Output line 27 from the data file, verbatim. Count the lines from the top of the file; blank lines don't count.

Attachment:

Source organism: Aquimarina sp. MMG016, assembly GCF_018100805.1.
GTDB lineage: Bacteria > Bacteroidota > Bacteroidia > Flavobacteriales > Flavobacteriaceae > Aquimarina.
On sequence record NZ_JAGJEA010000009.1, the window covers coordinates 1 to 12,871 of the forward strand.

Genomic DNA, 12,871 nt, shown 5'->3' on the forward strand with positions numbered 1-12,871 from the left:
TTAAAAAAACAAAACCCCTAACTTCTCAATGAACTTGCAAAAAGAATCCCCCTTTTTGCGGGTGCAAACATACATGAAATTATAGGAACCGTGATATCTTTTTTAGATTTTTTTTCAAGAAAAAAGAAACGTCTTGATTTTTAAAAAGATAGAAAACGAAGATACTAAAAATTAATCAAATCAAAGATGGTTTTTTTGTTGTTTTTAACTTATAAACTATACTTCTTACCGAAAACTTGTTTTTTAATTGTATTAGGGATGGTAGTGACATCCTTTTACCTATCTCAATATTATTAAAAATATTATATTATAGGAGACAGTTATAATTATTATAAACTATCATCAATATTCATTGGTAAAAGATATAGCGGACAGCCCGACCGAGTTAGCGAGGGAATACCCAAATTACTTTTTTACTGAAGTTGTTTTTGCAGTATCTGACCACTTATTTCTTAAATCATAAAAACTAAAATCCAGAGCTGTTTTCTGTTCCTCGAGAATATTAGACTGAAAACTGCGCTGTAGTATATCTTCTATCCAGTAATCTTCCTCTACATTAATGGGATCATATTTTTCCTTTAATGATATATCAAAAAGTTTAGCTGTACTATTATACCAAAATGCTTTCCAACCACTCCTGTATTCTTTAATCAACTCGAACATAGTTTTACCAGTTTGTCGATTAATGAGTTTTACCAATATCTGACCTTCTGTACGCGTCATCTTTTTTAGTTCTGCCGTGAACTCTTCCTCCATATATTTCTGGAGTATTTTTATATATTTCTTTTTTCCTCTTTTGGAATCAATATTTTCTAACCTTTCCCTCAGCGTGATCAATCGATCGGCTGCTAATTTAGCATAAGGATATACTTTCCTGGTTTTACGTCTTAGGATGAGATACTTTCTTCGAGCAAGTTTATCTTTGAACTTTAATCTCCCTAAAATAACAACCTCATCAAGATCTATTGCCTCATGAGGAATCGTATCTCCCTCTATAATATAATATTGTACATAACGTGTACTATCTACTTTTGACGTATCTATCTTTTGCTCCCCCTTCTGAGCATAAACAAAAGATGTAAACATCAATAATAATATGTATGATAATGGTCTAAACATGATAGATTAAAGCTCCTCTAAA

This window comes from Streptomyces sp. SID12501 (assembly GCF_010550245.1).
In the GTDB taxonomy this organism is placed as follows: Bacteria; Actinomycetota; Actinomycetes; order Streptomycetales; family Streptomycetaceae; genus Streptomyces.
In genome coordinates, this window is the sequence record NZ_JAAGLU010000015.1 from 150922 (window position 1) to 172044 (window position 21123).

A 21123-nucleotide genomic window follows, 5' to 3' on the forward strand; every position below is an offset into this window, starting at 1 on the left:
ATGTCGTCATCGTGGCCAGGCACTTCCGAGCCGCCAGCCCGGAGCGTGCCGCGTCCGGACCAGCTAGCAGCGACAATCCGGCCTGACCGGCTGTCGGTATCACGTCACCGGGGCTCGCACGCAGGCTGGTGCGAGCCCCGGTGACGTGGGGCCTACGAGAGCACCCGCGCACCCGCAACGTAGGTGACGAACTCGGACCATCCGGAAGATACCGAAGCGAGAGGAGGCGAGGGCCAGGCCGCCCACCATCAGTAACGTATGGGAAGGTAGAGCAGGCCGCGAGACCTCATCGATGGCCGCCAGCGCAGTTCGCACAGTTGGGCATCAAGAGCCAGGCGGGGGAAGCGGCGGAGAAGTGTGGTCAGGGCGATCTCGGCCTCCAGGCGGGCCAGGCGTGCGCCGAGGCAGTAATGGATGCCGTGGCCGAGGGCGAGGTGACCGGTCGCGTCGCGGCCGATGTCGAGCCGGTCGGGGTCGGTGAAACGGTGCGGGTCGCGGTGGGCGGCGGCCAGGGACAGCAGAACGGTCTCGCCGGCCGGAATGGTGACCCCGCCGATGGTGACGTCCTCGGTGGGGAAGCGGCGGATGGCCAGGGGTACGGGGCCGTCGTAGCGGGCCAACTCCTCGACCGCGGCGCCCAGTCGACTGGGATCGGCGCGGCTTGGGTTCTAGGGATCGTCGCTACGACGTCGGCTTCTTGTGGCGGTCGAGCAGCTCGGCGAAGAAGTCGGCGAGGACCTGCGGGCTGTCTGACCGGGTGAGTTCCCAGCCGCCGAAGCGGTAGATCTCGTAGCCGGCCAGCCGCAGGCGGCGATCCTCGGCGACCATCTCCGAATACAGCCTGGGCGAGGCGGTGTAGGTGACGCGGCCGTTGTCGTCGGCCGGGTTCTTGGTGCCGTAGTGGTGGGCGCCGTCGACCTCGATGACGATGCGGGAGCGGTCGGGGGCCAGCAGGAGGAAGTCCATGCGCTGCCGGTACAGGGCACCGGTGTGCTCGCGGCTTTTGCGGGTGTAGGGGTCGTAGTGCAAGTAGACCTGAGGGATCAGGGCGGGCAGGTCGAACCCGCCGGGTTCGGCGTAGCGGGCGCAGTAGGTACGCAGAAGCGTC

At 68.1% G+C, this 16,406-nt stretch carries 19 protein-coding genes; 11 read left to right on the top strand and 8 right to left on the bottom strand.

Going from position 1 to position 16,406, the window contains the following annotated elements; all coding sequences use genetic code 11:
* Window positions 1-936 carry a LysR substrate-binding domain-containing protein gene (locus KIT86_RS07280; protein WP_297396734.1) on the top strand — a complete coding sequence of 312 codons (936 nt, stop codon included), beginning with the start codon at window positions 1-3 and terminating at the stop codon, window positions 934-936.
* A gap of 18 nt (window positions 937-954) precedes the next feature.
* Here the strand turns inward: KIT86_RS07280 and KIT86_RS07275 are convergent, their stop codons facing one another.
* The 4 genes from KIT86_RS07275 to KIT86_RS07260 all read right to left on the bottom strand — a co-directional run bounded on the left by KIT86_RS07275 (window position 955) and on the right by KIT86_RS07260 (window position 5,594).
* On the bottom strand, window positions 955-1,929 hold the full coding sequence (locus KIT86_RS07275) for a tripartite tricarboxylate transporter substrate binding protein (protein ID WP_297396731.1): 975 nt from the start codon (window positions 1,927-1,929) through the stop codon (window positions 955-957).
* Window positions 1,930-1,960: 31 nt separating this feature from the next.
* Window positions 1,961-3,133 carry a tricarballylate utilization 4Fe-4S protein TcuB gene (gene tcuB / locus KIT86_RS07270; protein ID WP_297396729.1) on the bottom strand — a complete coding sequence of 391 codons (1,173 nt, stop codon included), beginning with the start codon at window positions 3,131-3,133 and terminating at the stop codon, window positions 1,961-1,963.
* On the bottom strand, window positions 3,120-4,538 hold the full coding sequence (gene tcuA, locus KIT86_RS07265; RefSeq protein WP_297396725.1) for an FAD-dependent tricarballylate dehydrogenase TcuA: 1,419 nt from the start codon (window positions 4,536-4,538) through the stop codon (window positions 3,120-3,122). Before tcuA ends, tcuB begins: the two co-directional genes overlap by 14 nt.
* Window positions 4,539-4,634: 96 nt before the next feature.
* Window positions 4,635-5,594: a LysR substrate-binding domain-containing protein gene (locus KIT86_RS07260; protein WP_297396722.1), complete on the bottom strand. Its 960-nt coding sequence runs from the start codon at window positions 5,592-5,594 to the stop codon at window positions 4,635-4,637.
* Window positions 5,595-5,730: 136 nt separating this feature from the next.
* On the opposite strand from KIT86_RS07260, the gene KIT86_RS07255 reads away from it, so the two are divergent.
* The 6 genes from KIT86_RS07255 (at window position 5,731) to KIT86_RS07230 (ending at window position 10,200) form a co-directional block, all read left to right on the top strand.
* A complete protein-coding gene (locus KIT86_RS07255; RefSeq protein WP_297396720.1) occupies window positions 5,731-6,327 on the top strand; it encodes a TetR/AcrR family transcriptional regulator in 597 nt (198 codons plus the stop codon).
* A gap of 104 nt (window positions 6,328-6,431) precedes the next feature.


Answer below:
* A gap of 104 nt (window positions 6,328-6,431) precedes the next feature.